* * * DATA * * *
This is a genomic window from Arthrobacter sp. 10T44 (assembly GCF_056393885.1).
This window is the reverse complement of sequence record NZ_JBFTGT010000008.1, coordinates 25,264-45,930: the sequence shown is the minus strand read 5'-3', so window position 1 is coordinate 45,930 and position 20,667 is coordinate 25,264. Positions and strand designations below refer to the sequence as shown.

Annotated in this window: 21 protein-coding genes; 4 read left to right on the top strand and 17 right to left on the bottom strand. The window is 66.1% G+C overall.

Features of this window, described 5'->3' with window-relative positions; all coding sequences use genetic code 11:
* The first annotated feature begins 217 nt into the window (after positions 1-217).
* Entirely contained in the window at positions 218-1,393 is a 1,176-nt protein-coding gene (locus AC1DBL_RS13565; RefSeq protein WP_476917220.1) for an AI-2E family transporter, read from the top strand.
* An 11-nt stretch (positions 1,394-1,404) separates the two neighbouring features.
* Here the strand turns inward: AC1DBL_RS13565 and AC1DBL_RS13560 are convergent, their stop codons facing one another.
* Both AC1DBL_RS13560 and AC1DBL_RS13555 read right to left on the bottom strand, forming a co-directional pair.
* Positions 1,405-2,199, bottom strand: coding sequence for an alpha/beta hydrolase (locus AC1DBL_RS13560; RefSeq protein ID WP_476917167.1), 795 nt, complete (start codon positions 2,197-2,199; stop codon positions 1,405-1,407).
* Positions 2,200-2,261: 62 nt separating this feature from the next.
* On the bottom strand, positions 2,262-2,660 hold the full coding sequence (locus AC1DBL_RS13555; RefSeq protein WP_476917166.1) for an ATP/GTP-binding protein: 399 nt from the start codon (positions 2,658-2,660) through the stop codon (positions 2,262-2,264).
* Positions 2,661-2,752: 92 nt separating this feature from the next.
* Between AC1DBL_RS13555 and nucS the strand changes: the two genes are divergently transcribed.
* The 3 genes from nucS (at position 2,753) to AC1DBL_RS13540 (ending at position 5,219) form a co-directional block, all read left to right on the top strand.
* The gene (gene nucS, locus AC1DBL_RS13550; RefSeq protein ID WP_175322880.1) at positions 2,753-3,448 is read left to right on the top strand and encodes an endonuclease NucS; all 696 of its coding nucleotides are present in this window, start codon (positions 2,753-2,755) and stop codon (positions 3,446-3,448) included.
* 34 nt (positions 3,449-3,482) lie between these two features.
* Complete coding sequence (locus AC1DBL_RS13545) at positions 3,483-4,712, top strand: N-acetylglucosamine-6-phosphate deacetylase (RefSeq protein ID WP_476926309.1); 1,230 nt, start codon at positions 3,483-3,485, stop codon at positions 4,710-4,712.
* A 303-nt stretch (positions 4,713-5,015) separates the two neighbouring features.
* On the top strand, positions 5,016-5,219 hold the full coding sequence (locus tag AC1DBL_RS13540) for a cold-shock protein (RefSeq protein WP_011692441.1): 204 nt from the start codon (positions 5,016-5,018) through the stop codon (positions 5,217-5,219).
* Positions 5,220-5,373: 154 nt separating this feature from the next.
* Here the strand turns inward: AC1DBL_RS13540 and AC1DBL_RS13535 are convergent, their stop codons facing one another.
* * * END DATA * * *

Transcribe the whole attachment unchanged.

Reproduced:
This is a genomic window from Arthrobacter sp. 10T44 (assembly GCF_056393885.1).
This window is the reverse complement of sequence record NZ_JBFTGT010000008.1, coordinates 25,264-45,930: the sequence shown is the minus strand read 5'-3', so window position 1 is coordinate 45,930 and position 20,667 is coordinate 25,264. Positions and strand designations below refer to the sequence as shown.

Annotated in this window: 21 protein-coding genes; 4 read left to right on the top strand and 17 right to left on the bottom strand. The window is 66.1% G+C overall.

Features of this window, described 5'->3' with window-relative positions; all coding sequences use genetic code 11:
* The first annotated feature begins 217 nt into the window (after positions 1-217).
* Entirely contained in the window at positions 218-1,393 is a 1,176-nt protein-coding gene (locus AC1DBL_RS13565; RefSeq protein WP_476917220.1) for an AI-2E family transporter, read from the top strand.
* An 11-nt stretch (positions 1,394-1,404) separates the two neighbouring features.
* Here the strand turns inward: AC1DBL_RS13565 and AC1DBL_RS13560 are convergent, their stop codons facing one another.
* Both AC1DBL_RS13560 and AC1DBL_RS13555 read right to left on the bottom strand, forming a co-directional pair.
* Positions 1,405-2,199, bottom strand: coding sequence for an alpha/beta hydrolase (locus AC1DBL_RS13560; RefSeq protein ID WP_476917167.1), 795 nt, complete (start codon positions 2,197-2,199; stop codon positions 1,405-1,407).
* Positions 2,200-2,261: 62 nt separating this feature from the next.
* On the bottom strand, positions 2,262-2,660 hold the full coding sequence (locus AC1DBL_RS13555; RefSeq protein WP_476917166.1) for an ATP/GTP-binding protein: 399 nt from the start codon (positions 2,658-2,660) through the stop codon (positions 2,262-2,264).
* Positions 2,661-2,752: 92 nt separating this feature from the next.
* Between AC1DBL_RS13555 and nucS the strand changes: the two genes are divergently transcribed.
* The 3 genes from nucS (at position 2,753) to AC1DBL_RS13540 (ending at position 5,219) form a co-directional block, all read left to right on the top strand.
* The gene (gene nucS, locus AC1DBL_RS13550; RefSeq protein ID WP_175322880.1) at positions 2,753-3,448 is read left to right on the top strand and encodes an endonuclease NucS; all 696 of its coding nucleotides are present in this window, start codon (positions 2,753-2,755) and stop codon (positions 3,446-3,448) included.
* 34 nt (positions 3,449-3,482) lie between these two features.
* Complete coding sequence (locus AC1DBL_RS13545) at positions 3,483-4,712, top strand: N-acetylglucosamine-6-phosphate deacetylase (RefSeq protein ID WP_476926309.1); 1,230 nt, start codon at positions 3,483-3,485, stop codon at positions 4,710-4,712.
* A 303-nt stretch (positions 4,713-5,015) separates the two neighbouring features.
* On the top strand, positions 5,016-5,219 hold the full coding sequence (locus tag AC1DBL_RS13540) for a cold-shock protein (RefSeq protein WP_011692441.1): 204 nt from the start codon (positions 5,016-5,018) through the stop codon (positions 5,217-5,219).
* Positions 5,220-5,373: 154 nt separating this feature from the next.
* Here the strand turns inward: AC1DBL_RS13540 and AC1DBL_RS13535 are convergent, their stop codons facing one another.